In 1988, Dr. Sebi’s won the court case. Documents from nine of 72 witnesses were used during the trial proving that his herbal remedies helped cure multiple diseases the patients had, including AIDS.
Many of Dr. Sebi’s patients and followers suspect that the U.S. government and the FDA did not approve Dr. Sebi’s products, because he is African, or because they want to keep making money from HIV/AIDS drugs. To compound issues, Dr. Sebi died in 2016 under government custody, after been arrested for illegal possession of $37,000.
Dr. Sebi, a Honduran man, was a health and wellness guru. Dr. Sebi believed that there are six fundamental food groups: live, raw, dead, hybrid, genetically modified, and drugs. His diet essentially boycotted all the food groups except live and raw foods. He encouraged dieters to eat as close to a raw vegan diet as possible. That is foods like naturally grown fruits and vegetables, as well as whole grains.
The medical skills which he had are a reflection of Africa’s medical science for thousands of years. Our ancestors healed all kinds of diseases and survived all kinds of plagues and epidemics with their knowledge of herbs and roots. But today, we are told by our governments to abandon our ancient medicine and hold onto chemically manufactured drugs.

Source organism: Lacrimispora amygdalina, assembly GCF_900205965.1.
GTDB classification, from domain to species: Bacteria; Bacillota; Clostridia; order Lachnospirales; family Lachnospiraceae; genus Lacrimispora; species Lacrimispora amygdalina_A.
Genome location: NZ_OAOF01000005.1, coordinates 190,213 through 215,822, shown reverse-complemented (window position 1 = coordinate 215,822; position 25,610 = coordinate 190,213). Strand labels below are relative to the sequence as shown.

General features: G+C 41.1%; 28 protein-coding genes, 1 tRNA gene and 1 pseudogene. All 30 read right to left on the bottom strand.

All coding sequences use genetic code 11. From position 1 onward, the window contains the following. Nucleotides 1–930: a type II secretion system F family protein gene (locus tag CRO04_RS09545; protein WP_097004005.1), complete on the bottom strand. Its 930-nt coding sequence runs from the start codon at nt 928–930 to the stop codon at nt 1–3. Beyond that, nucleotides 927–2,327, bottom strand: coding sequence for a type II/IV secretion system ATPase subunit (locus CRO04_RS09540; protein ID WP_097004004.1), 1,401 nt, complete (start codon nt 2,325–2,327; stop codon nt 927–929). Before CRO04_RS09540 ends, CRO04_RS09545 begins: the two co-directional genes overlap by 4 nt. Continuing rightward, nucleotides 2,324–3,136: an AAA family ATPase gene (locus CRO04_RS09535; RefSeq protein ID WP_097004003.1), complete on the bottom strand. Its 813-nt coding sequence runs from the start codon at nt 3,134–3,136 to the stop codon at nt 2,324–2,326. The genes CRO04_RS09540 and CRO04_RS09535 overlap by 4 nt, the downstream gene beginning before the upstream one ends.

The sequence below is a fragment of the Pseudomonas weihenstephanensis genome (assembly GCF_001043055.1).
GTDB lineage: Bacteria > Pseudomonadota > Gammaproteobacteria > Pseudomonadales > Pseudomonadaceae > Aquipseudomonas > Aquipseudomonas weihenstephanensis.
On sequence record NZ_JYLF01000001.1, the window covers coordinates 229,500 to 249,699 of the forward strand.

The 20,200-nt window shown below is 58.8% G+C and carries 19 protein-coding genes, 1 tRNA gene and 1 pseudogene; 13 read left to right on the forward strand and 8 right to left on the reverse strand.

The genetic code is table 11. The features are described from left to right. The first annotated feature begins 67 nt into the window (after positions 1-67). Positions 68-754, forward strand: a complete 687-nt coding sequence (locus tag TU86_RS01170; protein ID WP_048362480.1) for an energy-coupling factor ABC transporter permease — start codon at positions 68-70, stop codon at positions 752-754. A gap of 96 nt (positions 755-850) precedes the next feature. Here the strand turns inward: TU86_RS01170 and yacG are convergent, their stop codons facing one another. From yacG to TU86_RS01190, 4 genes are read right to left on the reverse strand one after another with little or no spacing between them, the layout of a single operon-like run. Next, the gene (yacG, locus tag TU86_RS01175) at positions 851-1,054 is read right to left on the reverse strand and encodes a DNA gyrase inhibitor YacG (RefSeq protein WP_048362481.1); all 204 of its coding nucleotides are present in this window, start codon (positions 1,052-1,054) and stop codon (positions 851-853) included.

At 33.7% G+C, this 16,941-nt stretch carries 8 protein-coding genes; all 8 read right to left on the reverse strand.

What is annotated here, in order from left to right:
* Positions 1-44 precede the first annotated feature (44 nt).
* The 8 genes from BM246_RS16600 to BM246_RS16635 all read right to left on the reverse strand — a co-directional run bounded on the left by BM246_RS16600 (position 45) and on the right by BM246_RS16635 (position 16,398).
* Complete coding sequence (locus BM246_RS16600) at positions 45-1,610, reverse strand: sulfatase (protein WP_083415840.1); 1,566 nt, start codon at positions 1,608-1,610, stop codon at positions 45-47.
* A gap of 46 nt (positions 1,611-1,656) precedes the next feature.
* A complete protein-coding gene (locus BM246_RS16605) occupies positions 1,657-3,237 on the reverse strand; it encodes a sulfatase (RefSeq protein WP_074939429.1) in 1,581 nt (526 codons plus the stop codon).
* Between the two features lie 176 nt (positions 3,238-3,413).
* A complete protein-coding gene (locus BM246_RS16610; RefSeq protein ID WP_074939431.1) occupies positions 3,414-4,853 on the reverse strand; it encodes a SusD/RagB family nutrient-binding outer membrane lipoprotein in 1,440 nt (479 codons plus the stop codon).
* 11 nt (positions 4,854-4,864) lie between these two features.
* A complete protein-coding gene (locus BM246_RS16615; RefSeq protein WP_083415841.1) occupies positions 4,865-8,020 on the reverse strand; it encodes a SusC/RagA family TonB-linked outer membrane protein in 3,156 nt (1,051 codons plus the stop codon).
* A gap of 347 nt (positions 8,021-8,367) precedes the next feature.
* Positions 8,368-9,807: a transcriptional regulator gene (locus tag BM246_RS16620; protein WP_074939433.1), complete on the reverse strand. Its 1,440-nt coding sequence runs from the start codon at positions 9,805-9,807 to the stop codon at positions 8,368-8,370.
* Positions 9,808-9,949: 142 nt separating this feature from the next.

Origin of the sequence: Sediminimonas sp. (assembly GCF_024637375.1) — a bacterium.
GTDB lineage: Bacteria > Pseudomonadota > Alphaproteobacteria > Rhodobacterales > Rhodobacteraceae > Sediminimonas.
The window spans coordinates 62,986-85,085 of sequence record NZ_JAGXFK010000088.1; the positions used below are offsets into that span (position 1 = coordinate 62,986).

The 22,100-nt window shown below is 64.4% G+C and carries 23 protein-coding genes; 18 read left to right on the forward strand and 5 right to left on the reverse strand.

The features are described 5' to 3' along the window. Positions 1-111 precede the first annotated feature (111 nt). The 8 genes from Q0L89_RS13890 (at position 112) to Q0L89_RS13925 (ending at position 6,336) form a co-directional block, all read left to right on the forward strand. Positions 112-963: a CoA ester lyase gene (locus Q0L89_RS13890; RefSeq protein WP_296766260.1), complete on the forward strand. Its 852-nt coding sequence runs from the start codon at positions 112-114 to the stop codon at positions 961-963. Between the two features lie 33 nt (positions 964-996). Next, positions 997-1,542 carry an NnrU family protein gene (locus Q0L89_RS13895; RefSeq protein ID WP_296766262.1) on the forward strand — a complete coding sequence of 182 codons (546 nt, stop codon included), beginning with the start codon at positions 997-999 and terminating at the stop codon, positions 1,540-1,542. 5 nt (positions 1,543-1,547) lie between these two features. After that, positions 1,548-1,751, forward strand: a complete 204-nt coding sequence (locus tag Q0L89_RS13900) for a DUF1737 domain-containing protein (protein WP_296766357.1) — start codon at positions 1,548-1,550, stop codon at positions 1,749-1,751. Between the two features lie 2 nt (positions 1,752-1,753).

The prowess and accuracy of African herbal medicine is one that has been downplayed ever since Africans encountered the Europeans and Americans. Over the centuries, the colonizer has systematically replaced our ancient science with their supposedly ‘modern medicine’. Through Christianity, and deliberate government policies, Africa’s ancient medicine has been painted as barbaric or inaccurate.
But the question we should all ask ourselves are: If African medicine was so backward, how come many Europeans, especially the ancient Greeks, came to Africa to learn our science? If African medicine was inferior to European medicine at the time of our encounter with colonialists, how come our ancestors lives for thousands of years with our herbs?
The truth remains that nature is the mother of all science, and it is only advisable that man cures himself with herbs, fruits, vegetables, and roots. There is a science to it, and it is still alive in Africa.